Tag Archives: People’s Protection Forces

The West’s Inconsistent Approach To Foreign Fighters in Syria

By Kyle Orton (@KyleWOrton) on 10 April 2017

The Kurdistan Workers’ Party (PKK), the Turkey-based Kurdish Marxist-nationalist insurgent group, which is listed as a terrorist organization by Britain, the United States, NATO, and Turkey, created a new foreign fighter unit in Syria on 31 March. In Syria, the PKK uses the name People’s Protection Units (YPG), and the new organization, mostly composed of Europeans, is called the International Revolutionary People’s Guerrilla Forces (IRPGF). In addition to underlining some interesting points about the PKK and Western strategy in the fight against the Islamic State (IS), the IRPGF also underlines the different approach the West has taken to foreign fighters flowing to various groups during the Syrian war. Continue reading

Life under the Kurdish YPG in Syria

By Kyle Orton (@KyleWOrton) on February 17, 2017

Uygar Onder Simseki/AFP/Getty Images

Uygar Onder Simseki/AFP/Getty Images

Four days ago, Chapo Trap House, a Left-wing politics and humour podcast, hosted Brace Belden, known to Twitter as “PissPigGranddad,” a 27-year-old from San Francisco who has joined the Syrian Kurdish militia, the People’s Protection Units (YPG). It was very interesting and informative on the state of play in northern Syria.

The YPG is run by the Democratic Union Party (PYD) front of the Kurdistan Workers’ Party (PKK). The most amusing part of the interview is Belden’s formal maintenance that the YPG, while fraternal comrades to the PKK and admirers of their ideology, have absolutely no organizational links at all, while at the same time letting the audience in on the fact that the YPG and indeed the Syrian Democratic Forces (SDF) coalition that it controls are parts of the PKK structure. Belden describes joining the YPG by first linking up with the PKK at its headquarters in the Qandil Mountains in northern Iraq, before being spirited across the border into Syria.

Belden gives a very interesting glimpse of the YPG’s method of governance. The YPG calls its rule “libertarian socialism,” says Belden, but it’s “pretty much a Stalinist state”. Belden describes the ascetic nature of the true believers in the PKK’s ideology—of which he, clearly, is not one—and the collectivized nature of life. Among other things, everyone is subjected to struggle sessions of the kind associated with Mao or the Khmer Rouge. Continue reading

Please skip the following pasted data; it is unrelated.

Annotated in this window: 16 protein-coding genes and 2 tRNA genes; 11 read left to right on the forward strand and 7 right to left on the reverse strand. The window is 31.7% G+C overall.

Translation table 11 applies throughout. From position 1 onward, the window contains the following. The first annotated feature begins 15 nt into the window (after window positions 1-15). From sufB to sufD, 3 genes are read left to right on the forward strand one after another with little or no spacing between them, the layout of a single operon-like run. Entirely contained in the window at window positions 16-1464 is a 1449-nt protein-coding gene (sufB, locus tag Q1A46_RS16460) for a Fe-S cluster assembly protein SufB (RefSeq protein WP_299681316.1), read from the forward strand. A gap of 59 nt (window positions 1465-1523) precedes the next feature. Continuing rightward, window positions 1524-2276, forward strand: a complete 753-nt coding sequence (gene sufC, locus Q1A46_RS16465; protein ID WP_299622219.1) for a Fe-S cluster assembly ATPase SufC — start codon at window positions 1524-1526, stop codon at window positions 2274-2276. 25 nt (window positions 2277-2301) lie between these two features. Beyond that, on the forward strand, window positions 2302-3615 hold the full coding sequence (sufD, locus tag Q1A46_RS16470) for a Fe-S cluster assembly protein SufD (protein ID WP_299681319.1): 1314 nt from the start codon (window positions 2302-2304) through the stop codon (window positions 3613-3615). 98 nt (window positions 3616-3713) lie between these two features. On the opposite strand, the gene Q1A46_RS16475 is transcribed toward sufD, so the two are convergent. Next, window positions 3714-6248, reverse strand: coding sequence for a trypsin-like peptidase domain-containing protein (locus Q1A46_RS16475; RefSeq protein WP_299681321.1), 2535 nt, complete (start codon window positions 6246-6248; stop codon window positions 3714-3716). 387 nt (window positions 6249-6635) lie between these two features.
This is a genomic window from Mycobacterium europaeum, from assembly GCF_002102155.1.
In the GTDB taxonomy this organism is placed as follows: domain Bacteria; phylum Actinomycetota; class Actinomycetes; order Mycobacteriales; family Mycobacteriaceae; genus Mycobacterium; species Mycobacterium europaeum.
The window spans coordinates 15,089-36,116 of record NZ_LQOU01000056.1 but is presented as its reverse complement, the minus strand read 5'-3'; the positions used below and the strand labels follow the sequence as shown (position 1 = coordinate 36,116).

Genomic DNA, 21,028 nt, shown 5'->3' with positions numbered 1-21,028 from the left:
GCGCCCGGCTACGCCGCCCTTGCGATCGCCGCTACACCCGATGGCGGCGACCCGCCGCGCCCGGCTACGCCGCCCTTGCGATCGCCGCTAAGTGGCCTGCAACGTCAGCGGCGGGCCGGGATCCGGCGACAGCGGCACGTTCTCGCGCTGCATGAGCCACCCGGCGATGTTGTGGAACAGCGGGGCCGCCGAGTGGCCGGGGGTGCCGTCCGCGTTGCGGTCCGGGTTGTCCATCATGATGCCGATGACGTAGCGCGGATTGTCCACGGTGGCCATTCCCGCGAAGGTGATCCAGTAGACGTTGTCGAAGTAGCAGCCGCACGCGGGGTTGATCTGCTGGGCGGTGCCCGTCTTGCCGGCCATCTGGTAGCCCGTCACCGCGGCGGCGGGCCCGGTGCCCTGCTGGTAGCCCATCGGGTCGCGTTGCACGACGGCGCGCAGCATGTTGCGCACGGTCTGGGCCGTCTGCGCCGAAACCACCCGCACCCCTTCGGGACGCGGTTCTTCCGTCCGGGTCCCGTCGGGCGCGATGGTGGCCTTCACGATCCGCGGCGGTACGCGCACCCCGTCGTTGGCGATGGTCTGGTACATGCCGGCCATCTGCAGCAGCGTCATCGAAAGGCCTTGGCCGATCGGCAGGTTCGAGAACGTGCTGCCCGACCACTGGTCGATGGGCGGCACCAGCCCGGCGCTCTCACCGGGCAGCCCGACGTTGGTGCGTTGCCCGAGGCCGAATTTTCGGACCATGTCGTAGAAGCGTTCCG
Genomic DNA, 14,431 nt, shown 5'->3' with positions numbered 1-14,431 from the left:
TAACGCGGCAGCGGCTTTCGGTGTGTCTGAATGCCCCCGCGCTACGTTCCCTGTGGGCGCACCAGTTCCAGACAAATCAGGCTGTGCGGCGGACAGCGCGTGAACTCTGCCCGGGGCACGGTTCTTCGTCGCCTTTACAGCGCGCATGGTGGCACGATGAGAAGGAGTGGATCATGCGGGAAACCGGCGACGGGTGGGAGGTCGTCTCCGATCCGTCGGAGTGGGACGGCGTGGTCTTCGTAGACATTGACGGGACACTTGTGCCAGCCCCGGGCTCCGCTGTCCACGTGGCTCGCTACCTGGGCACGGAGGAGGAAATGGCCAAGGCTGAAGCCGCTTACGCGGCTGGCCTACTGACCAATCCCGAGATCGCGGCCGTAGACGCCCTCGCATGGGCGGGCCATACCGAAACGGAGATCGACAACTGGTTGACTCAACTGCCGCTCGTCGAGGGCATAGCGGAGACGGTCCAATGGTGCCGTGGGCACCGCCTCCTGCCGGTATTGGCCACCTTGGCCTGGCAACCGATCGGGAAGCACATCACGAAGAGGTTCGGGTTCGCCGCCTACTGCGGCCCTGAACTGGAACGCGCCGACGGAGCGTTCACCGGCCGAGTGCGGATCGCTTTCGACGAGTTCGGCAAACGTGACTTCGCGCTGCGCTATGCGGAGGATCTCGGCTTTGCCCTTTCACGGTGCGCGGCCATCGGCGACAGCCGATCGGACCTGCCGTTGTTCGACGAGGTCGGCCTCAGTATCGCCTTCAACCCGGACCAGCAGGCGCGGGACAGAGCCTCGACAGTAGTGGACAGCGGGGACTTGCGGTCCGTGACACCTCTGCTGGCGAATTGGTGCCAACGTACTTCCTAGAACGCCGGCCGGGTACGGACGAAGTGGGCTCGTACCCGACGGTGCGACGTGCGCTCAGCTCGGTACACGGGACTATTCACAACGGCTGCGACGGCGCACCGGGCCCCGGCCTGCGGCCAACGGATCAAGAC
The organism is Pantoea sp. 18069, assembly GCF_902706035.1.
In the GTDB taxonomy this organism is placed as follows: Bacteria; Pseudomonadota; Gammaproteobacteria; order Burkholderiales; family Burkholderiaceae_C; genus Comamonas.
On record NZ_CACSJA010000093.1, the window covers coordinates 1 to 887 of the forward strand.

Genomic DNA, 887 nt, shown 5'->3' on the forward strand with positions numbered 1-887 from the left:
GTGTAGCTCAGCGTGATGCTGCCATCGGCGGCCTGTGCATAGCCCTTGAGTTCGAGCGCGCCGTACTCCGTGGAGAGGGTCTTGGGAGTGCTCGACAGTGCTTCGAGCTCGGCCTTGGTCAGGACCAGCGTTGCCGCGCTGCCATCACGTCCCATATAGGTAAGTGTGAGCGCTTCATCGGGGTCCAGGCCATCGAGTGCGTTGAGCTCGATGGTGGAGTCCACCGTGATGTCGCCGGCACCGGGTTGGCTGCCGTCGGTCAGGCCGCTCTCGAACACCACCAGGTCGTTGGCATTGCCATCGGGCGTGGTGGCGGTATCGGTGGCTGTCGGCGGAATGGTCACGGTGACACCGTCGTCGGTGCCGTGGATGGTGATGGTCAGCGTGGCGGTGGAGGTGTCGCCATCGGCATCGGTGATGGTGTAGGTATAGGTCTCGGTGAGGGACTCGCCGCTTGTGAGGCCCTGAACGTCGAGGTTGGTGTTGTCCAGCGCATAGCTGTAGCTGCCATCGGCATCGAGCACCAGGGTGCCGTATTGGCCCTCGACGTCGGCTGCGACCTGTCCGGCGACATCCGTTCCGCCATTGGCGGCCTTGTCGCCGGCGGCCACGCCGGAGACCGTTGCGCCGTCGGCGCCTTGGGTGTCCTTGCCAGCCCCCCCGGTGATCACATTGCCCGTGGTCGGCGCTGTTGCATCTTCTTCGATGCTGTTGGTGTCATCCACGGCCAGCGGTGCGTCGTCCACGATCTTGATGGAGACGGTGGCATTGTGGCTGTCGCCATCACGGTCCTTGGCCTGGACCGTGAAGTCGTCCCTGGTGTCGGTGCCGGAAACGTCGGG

How the Islamic State Claims Terrorist Attacks

By Kyle Orton (@KyleWOrton) on February 4, 2017

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With the attempted terrorist attack using machetes at the Louvre museum in Paris yesterday by Abdullah Reda al-Hamamy, whose social media history shows statements at least sympathetic to the Islamic State (IS), it raises once again the question, making no assumptions about al-Hamamy’s motives, of how connected the organization headquartered in Raqqa is to the attacks taking place around the world under IS’s banner—and how we would know.

As IS’s attacks outside of the statelet it has built in Iraq and Syria increased in frequency over the last year, a rather routinized mechanism has developed for attributing blame: IS claims the atrocities—or attempted atrocities—through Amaq News Agency. Continue reading

Is Turkey Responsible for the Islamic State?

By Kyle Orton (@KyleWOrton) on December 20, 2015

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Turkey concluded its biggest investigation to date into Islamic State (IS) operatives on its territory on Friday, and blacklisted sixty-seven people. This provides a good moment to review what Turkey’s role has been in the rise of IS, especially amid the escalating accusations from Russia that Turkey is significantly responsible for financing IS. The reality is that while Turkish policy has, by commission and omission, made IS stronger than it would otherwise have been, so has Russia’s policy—and Russia’s policy was far more cynical than Turkey’s, deliberately intended empower extremists to discredit the rebellion against Bashar al-Assad. Turkey’s focus on bringing down Assad and Ankara’s fear of Kurdish autonomy led it into these policies and now—having seemingly found the will to act to uproot IS’s infrastructure on Turkish territory—there is the problem of actually doing so, when IS can (and has) struck inside Turkey. The concerns about these external funding mechanisms for IS, while doubtless important, obscure the larger problem: IS’s revenue is overwhelmingly drawn from the areas it controls and only removing those areas of control can deny IS its funds. Continue reading

Why Solely Backing the PYD Against the Islamic State is a Mistake

By Kyle Orton (@KyleWOrton) on October 20, 2015

Published at NOW Lebanon.

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The Pentagon-run train-and-equip (T&E) program had intended to take Syrian rebels, stop them from being rebels by preventing them from fighting the Assad regime, and repurpose them into an American-directed strike force against the Islamic State (ISIS). Unsurprisingly, there were few takers and the program ended in disaster and humiliation. In the wake of this failure, President Barack Obama has turned away from the Arab rebels and looked to the Syrian Kurds to fight ISIS. This is a strategy that is not only doomed to fail—since Sunni Arabs taking responsibility for their local security is the only way to sustainably defeat ISIS—but would, if implemented, make the ISIS problem worse. A report from Amnesty International this week documenting crimes, including ethnic cleansing, by the armed Kurdish forces against Arabs and Turkmens in northern Syria also provides an occasion to look more closely at a force with a history of regime collaboration, political extremism, and terrorism. Continue reading